“I’ve had a well of emotions springing up after Dr. Ford’s hearing and Kavanaugh’s nomination to The Supreme Court.”
Who hasn’t heard that recently from a friend and felt the same way? This quote is especially interesting because it’s from Mechelle Vinson, whose heroic determination led to an important milestone that we hope will continue to protect American women in the workplace.
I’m so grateful I was part of that change, but it’s just the beginning. We still have a lot to do, teaching our sons to respect women, and teaching our daughters: ‘Let no one treat you that way.’
Vinson shared these sentiments with me this week, and with the first anniversary of the #MeToo movement upon us, NextTribe wants to take a moment and honor Vinson, who had a very different interaction with the Supreme Court. Thirty-two years ago, during Ronald Reagan’s presidency, the nine justices ruled on Meritor Savings Bank v. Vinson, voting unanimously to make sexual harassment in the workplace a federal crime.
NextTribe recently heard from Mechelle—she had noticed a small error we made in an article from last year that mentioned her story. She wrote to ask us to correct it, and, of course, we immediately did. A couple of meaningful emails from her ensued.
Mechelle Vinson: A True Feminist Hero
Decades ago, Mechelle Vinson’s courage was inspiring—and, boy, do we ever need inspiration now—so it feels right to retell it. Her youth was a difficult one, she told me when I interviewed her 13 years ago. She was psychologically and physically abused by her father throughout her childhood. To escape, she got married at 15 to a man who promised to protect her, but who, instead, was also physically abusive. In 1974, at age 18 and separated from her husband, she became a teller at a Washington D.C., bank and thought she’d made a fresh start. She was wrong.
The bank’s manager, an ex-Army sergeant, took her to dinner one night and said, “If you don’t sleep with me, I’ll destroy you.” Thus began four years during which she was compelled to comply, hating it, but believing his threats. “I came to believe it was my fate to be abused,” she told me.
But by 1978, literally sick from the stress, Mechelle had had enough of life under men’s thumbs. With the help of attorney Patricia Barry, she sued her abuser and the bank for sexual harassment—something that was such a new concept that most local courts weren’t even sure how to define it. Eight long years later (justice can take time!), her suit made its way to the U.S. Supreme Court. It was the first time that body had ever considered sexual harassment. There, renowned feminist attorney Catharine MacKinnon argued on Mechelle’s behalf. On June 19, 1986, Mechelle was awakened by a call from an excited woman reporter: “You won! And it’s unanimous—9-0!”
The Supreme Court had not only made sexual harassment a federal crime, but it made clear that its definition included not only threats, but also a “hostile environment”: crude language jokes and pornography in the workplace. When Vinson relayed the message to Barry, the attorney erupted. “We did it!” she said. “We got that slime bucket and those son-of-a-guns!”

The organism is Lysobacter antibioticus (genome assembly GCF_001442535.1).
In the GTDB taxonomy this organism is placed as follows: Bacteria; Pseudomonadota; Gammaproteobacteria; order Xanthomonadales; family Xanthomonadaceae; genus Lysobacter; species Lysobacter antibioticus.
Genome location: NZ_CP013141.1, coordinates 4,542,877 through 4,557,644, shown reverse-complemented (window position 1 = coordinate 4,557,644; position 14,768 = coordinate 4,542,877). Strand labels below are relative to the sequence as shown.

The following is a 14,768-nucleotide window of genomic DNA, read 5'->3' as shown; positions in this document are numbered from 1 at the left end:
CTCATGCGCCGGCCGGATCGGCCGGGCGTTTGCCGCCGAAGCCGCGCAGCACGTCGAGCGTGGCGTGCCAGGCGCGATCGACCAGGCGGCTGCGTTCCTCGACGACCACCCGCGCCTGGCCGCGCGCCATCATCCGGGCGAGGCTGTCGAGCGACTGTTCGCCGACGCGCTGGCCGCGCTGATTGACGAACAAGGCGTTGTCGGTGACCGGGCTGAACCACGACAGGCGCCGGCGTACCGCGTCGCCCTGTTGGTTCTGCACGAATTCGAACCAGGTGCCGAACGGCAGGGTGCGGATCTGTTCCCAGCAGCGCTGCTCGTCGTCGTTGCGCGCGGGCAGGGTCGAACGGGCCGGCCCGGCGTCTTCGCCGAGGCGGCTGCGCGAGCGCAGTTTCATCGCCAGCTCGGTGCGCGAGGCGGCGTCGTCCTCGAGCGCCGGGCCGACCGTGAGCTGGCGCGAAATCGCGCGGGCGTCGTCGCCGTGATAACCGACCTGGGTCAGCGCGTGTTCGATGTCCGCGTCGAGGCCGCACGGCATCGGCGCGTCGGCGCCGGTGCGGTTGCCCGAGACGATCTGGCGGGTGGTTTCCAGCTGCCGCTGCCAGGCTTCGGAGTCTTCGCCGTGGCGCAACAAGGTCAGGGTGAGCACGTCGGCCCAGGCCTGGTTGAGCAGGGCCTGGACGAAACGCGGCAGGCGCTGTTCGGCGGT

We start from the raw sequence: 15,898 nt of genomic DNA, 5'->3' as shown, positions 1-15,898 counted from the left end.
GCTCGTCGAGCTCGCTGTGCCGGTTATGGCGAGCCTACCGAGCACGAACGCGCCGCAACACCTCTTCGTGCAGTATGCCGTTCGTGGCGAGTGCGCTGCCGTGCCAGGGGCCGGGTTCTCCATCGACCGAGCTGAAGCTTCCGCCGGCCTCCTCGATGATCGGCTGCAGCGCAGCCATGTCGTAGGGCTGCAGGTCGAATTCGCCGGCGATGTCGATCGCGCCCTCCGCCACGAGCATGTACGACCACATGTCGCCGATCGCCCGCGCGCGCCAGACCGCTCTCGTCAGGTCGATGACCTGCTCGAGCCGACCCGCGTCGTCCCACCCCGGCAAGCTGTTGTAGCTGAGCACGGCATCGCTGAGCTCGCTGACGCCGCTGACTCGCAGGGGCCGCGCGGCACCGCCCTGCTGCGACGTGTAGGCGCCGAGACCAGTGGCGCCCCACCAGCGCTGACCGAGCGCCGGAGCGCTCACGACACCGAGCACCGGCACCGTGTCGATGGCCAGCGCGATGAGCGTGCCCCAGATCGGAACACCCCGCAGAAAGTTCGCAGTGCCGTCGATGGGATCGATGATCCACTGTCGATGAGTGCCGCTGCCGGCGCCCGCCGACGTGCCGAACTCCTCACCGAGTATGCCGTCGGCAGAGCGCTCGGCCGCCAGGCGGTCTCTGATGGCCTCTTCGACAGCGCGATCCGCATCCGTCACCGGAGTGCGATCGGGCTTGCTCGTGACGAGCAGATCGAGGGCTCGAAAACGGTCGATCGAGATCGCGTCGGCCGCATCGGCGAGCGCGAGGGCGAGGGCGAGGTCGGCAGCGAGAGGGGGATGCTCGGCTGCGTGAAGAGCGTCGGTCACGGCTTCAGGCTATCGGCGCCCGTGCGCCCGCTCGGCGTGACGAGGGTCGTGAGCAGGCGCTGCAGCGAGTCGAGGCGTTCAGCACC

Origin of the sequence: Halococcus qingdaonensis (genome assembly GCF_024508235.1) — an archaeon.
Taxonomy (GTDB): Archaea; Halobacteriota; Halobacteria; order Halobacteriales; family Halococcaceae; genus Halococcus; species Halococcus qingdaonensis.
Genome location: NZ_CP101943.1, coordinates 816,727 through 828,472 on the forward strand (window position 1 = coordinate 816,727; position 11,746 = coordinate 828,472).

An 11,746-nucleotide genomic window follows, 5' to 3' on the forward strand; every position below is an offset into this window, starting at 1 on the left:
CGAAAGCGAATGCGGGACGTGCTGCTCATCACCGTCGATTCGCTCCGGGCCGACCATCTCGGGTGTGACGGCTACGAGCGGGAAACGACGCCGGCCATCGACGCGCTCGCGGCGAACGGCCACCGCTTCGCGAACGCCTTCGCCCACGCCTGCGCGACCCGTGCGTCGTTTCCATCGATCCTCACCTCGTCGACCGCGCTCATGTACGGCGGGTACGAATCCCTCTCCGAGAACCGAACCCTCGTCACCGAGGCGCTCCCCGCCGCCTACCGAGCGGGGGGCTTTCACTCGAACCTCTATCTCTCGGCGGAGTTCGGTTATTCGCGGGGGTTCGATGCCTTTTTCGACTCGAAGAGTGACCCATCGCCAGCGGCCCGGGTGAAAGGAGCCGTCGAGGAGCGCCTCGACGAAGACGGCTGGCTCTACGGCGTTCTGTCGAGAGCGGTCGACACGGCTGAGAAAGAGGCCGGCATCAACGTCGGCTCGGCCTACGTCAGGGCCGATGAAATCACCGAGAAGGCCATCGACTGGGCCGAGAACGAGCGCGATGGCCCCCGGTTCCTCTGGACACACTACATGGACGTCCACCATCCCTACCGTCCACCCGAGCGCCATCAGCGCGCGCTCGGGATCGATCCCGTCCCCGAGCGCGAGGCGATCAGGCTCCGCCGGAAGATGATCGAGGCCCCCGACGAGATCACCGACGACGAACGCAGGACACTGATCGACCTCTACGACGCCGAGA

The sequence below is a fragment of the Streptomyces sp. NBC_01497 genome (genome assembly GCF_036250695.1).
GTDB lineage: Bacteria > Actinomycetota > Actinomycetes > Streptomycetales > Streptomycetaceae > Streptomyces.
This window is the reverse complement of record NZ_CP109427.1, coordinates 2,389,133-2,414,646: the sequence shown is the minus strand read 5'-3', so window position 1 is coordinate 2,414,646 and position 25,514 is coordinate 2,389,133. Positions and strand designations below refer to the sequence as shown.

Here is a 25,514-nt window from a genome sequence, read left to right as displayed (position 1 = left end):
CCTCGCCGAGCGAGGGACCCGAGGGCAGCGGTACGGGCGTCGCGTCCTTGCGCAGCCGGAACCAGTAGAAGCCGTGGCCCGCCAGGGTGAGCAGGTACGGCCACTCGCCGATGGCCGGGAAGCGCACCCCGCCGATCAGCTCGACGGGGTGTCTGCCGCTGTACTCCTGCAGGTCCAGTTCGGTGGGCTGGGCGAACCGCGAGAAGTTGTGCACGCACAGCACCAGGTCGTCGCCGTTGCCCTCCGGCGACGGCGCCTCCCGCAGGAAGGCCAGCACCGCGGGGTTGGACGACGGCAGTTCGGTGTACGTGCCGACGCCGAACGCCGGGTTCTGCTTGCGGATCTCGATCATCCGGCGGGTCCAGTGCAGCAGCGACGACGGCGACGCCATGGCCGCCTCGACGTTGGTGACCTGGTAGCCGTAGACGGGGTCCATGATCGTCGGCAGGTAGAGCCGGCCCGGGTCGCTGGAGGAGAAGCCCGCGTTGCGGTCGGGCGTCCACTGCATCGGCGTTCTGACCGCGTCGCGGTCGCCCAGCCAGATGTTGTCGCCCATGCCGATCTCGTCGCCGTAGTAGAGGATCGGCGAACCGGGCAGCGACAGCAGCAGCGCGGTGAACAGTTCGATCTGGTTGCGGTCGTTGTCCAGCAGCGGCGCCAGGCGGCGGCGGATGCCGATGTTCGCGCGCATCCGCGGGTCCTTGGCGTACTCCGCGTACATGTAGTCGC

At the time I spoke to her almost a decade and a half ago, Mechelle Vinson told me, “I’m so grateful I was part of that change, but it’s just the beginning. We still have a lot to do, teaching our sons to respect women, and teaching our daughters: `Let no one treat you that way.'”
Ground to Make Up
Indeed, we do. The outrageous mockery made of Dr. Christine Blasey Ford by President Donald Trump is precisely the way women should not be treated. (His nasty, misogynist, unbelievably undignified statements and tweets about the physical appearance of women as diverse as Stormy Daniels just this week, and Carly Fiorina, Mika Brzezinski, and Heidi Cruz (wife of Texas Senator Ted Cruz) are further proof that we have much lost ground to make up. It is fair to say such remarks by the President of the United States would have been unbelievable in 1986.
At this time, I pray that we can move into a time of moral decencies, renewal of our democracy, and healing for our nation.
During and right after the Blasey Ford/Kavanaugh hearings, Mechelle Vinson wrote NextTribe, saying that witnessing the spectacle of the wall-to-wall media brought back harrowing moments of her time as the plaintiff in the landmark case, moments when she still, rightly, feared the man she’d accused. Shortly after hearing from her, we learned, of course, that Christine Blasey Ford was receiving so many death threats that she could not return home. We desperately hope she is safe.
Today, Mechelle Vinson wrote us another email, thanking us for the correction in our original article (an unnecessary act of graciousness, since we’d made the mistake), praising NextTribe’s work, and saying, “At this time, I pray that we can move into a time of moral decencies, renewal of our democracy, and healing for our nation. With God’s mighty power… a new beginning comes—and we can be sure that it will.”
“And we can be sure that it will”: We love that optimism and determination! It served us so well all those years ago when she was fighting for justice. We hope that it does again.
Thank you, Mechelle Vinson.